25 comments:

  1. When Mervyn King, reported in the Guardian Wednesday 2 May 2012 said,

    '"That isn't to say we were blind to what was going on", he said in the BBC Today Programme Lecture, adding that for several years the Bank of England and other central banks had warned that the financial markets were underestimating the risks they were taking.

    "So why, you might ask, did the Bank of England not do more to prevent the disaster? We should have. But the power to regulate banks had been taken away from us in 1997. Our power was limited to that of publishing reports and preaching sermons. And we did preach sermons about the risks."'

    '"With the benefit of hindsight, we should have shouted from the rooftops that a system had been built in which banks were too important to fail, that banks had grown too quickly and borrowed too much, and that so-called 'light-touch' regulation hadn't prevented any of this," King said.'

    And then he said in the same article,

    '"In the five years before the onset of the crisis, across the industrialised world growth was steady and both unemployment and inflation were low and stable. Whether in this country, the United States or Europe, there was no unsustainable boom like that seen in the 1980s; this was a bust without a boom."'

    I don't understand his bust without a boom concept.

    And I don't know whether he had the powers in 1997 to prevent 2008 as he says.

    What economic model has a bust without a boom?

    And what powers did the BoE lose in 1997?

    ReplyDelete
    Replies
    1. Dare we consider that the financial crash of 2008 was because of what was happening in the previous 10 years rather than in spite of it?

      Delete
    2. «"In the five years before the onset of the crisis, across the industrialised world growth was steady and both unemployment and inflation were low and stable. Whether in this country, the United States or Europe, there was no unsustainable boom like that seen in the 1980s; this was a bust without a boom."'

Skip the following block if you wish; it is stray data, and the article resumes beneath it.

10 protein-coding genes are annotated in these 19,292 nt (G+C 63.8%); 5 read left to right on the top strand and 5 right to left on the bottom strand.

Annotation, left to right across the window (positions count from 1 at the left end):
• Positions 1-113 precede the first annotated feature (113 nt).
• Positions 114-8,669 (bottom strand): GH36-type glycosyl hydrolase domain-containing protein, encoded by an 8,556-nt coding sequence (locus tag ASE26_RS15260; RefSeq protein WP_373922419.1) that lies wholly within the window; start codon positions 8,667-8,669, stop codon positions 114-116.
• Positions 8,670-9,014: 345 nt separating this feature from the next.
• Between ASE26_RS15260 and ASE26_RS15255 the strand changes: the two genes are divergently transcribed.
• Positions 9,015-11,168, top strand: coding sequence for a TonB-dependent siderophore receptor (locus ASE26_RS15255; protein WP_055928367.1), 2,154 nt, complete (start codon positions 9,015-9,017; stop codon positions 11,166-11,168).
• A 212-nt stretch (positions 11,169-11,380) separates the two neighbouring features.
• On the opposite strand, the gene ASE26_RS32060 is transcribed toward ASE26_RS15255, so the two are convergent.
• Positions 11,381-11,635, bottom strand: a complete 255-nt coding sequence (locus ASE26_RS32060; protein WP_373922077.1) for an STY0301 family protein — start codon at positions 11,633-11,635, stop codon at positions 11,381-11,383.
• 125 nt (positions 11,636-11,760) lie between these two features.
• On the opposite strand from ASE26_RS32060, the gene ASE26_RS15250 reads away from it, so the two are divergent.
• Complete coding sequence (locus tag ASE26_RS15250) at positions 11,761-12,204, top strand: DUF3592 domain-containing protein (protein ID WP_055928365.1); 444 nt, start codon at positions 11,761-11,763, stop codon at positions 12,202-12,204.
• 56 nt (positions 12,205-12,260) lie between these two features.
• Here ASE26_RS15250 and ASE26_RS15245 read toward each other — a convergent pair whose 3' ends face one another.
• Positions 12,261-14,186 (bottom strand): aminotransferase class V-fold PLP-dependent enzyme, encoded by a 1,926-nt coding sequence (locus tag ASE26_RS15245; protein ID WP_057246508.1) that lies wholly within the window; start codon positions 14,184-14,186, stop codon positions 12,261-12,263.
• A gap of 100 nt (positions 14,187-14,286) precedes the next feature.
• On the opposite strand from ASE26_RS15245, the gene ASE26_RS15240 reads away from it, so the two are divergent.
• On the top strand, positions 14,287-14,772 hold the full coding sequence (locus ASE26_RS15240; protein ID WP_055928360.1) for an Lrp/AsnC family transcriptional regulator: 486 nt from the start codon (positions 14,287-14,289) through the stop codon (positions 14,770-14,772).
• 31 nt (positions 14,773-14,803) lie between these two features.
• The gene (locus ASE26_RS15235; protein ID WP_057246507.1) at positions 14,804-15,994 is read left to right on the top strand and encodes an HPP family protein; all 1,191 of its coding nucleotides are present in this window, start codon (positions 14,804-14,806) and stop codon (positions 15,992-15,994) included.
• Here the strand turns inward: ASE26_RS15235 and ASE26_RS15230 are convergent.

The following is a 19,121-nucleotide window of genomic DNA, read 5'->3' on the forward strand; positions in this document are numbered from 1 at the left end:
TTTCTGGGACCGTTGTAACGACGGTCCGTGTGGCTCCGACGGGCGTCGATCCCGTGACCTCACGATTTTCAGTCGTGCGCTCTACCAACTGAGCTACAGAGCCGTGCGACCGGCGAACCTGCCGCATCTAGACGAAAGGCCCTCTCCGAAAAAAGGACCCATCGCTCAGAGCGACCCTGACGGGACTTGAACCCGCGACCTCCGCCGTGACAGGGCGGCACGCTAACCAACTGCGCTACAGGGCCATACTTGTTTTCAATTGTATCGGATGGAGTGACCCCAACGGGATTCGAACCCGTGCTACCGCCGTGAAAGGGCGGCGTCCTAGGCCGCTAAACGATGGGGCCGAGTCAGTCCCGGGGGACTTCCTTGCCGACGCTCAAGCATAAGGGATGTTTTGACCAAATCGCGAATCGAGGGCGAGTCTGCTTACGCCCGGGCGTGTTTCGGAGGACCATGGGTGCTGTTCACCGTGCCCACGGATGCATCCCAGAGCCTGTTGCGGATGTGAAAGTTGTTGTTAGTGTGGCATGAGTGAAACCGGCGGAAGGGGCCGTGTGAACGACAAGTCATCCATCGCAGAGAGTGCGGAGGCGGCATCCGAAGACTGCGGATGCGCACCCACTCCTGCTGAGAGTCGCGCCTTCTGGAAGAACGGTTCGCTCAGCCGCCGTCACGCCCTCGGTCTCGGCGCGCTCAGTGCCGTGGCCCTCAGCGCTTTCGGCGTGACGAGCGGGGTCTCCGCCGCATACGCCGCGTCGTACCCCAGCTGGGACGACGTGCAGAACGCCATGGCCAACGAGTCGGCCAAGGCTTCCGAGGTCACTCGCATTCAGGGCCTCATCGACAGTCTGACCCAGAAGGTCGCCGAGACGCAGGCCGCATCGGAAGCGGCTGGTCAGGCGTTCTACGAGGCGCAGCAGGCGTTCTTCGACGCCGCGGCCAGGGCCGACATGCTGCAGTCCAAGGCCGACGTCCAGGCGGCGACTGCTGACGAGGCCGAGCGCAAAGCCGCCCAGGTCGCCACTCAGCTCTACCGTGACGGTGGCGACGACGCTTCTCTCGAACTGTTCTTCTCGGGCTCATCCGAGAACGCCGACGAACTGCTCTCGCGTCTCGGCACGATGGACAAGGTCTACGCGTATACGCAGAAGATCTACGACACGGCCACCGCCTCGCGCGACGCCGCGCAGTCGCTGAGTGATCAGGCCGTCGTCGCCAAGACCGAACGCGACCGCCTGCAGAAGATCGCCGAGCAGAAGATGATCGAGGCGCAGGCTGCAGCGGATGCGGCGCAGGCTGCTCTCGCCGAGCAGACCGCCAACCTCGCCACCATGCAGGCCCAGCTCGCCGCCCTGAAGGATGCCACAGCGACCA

I don't understand his bust without a boom concept.
      »

      It is the usual prevarication beloved of Economists like our blogger: the argument is that there was no boom because “growth was steady and both unemployment and inflation were low and stable” that is "boom" is defined in a very contrived way as "wage inflation" in practice. Of course there was a wild, irresponsible boom before 2008: just not a wage boom though. Immigration, asset prices, debt, imports all bubbled up, demonstrating that there was a wildly overheated economy. Despite that wages did not inflate because a number of mechanisms were put in place to limit wage growth, thus in effect redistributing from wage earners to rentiers. Dissembling Economists love to define "boom" only as a time where everybody's income zooms, not a time where income is also redistributed from workers to rentiers. They call that a "relative prices movement".

      «And I don't know whether he had the powers in 1997 to prevent 2008 as he says.»

      I reckon that if he had them he would not have used them. After all the BoE is not based in a croft in the Outer Hebrydes without a phone line: they work for the Chancellor of the Exchequer, and had they had any concerns about a bust M King would have asked and obtained the powers they needed.

      The reason why the BoE did not intervene has well been described by JK Galbraith in 1954 in his book "The Great Crash 1929", page 206:

      Action to break up a boom must always be weighted against the chance that it will cause unemployment at a politically inopportune moment. Booms, it must be noted, are not stopped, until after they have started. And after they have started the action will always look, as it did to the frightened men in the Federal Reserve Board in February 1929, like a decision in favour of immediate as against ultimate death. As we have seen, the immediate death not only had the the disadvantage of being immediate but of identifying the executioner.

      The massive, wild, unsustainable rentier boom 1997-2007 was extremely popular, at least among rentiers, and the Thatcher governments turned a lot of people into petty rentiers, with Right To Buy etc.

      Delete
  2. And that's before we even get to the Barber boom and bust.....

    ReplyDelete
  3. If you are going to comment on politicians' competence, at least pretend to take off the partisan blinkers and try to get the facts straight.

    "Third, the decision to embark on fiscal stimulus after the Great Recession was correct"

    Labour's fiscal stimulus was during, not after, the Great Recession.
    The "evidence" shows this stimulus was so successful we only had the worst fall in GDP since WW2.

    "After the Great Recession", Labour's policy was... fiscal austerity:

    "However their decision to embark on austerity in 2010 was a huge mistake"

    Labour was the incumbent government at the start of 2010, and also embarked on austerity at the time, with a large VAT rise and cuts to public sector investment starting at the beginning of the year.

    ReplyDelete
    Replies